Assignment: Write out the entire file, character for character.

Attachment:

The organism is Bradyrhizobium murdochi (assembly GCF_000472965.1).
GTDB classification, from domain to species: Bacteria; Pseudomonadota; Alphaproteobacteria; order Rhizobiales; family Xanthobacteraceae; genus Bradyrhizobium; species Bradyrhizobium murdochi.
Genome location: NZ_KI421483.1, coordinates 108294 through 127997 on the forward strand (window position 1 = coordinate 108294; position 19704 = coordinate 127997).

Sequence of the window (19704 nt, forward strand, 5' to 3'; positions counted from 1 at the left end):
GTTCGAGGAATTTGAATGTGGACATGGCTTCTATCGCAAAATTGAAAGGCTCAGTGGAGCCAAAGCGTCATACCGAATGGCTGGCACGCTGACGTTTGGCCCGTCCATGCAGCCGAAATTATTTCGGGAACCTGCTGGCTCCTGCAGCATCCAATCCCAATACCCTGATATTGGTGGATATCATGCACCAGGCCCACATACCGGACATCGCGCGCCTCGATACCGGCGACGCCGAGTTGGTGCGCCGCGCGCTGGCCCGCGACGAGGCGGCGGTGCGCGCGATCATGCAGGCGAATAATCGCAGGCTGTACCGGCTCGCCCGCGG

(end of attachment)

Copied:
The organism is Bradyrhizobium murdochi (assembly GCF_000472965.1).
GTDB classification, from domain to species: Bacteria; Pseudomonadota; Alphaproteobacteria; order Rhizobiales; family Xanthobacteraceae; genus Bradyrhizobium; species Bradyrhizobium murdochi.
Genome location: NZ_KI421483.1, coordinates 108294 through 127997 on the forward strand (window position 1 = coordinate 108294; position 19704 = coordinate 127997).

Sequence of the window (19704 nt, forward strand, 5' to 3'; positions counted from 1 at the left end):
GTTCGAGGAATTTGAATGTGGACATGGCTTCTATCGCAAAATTGAAAGGCTCAGTGGAGCCAAAGCGTCATACCGAATGGCTGGCACGCTGACGTTTGGCCCGTCCATGCAGCCGAAATTATTTCGGGAACCTGCTGGCTCCTGCAGCATCCAATCCCAATACCCTGATATTGGTGGATATCATGCACCAGGCCCACATACCGGACATCGCGCGCCTCGATACCGGCGACGCCGAGTTGGTGCGCCGCGCGCTGGCCCGCGACGAGGCGGCGGTGCGCGCGATCATGCAGGCGAATAATCGCAGGCTGTACCGGCTCGCCCGCGG